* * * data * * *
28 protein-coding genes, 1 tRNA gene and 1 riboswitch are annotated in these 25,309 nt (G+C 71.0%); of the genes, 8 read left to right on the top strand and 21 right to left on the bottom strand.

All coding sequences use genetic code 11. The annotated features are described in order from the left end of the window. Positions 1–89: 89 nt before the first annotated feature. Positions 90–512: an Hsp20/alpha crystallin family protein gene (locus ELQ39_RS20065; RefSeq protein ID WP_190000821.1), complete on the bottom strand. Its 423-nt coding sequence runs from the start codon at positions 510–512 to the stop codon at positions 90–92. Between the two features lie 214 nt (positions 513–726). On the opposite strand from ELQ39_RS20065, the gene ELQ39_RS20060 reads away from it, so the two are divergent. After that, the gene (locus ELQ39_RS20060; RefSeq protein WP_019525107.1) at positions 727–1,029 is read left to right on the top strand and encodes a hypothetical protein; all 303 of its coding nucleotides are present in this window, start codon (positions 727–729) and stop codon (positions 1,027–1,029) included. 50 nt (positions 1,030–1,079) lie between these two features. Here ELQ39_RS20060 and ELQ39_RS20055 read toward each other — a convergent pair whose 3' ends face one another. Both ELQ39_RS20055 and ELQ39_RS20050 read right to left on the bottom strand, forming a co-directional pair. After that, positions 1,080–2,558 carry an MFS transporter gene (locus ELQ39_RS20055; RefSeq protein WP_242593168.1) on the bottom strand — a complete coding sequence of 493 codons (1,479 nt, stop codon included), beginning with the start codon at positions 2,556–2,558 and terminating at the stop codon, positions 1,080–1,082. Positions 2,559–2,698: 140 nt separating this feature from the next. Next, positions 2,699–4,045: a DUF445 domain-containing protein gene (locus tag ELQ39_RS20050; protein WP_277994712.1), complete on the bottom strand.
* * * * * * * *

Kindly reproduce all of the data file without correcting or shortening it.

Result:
28 protein-coding genes, 1 tRNA gene and 1 riboswitch are annotated in these 25,309 nt (G+C 71.0%); of the genes, 8 read left to right on the top strand and 21 right to left on the bottom strand.

All coding sequences use genetic code 11. The annotated features are described in order from the left end of the window. Positions 1–89: 89 nt before the first annotated feature. Positions 90–512: an Hsp20/alpha crystallin family protein gene (locus ELQ39_RS20065; RefSeq protein ID WP_190000821.1), complete on the bottom strand. Its 423-nt coding sequence runs from the start codon at positions 510–512 to the stop codon at positions 90–92. Between the two features lie 214 nt (positions 513–726). On the opposite strand from ELQ39_RS20065, the gene ELQ39_RS20060 reads away from it, so the two are divergent. After that, the gene (locus ELQ39_RS20060; RefSeq protein WP_019525107.1) at positions 727–1,029 is read left to right on the top strand and encodes a hypothetical protein; all 303 of its coding nucleotides are present in this window, start codon (positions 727–729) and stop codon (positions 1,027–1,029) included. 50 nt (positions 1,030–1,079) lie between these two features. Here ELQ39_RS20060 and ELQ39_RS20055 read toward each other — a convergent pair whose 3' ends face one another. Both ELQ39_RS20055 and ELQ39_RS20050 read right to left on the bottom strand, forming a co-directional pair. After that, positions 1,080–2,558 carry an MFS transporter gene (locus ELQ39_RS20055; RefSeq protein WP_242593168.1) on the bottom strand — a complete coding sequence of 493 codons (1,479 nt, stop codon included), beginning with the start codon at positions 2,556–2,558 and terminating at the stop codon, positions 1,080–1,082. Positions 2,559–2,698: 140 nt separating this feature from the next. Next, positions 2,699–4,045: a DUF445 domain-containing protein gene (locus tag ELQ39_RS20050; protein WP_277994712.1), complete on the bottom strand.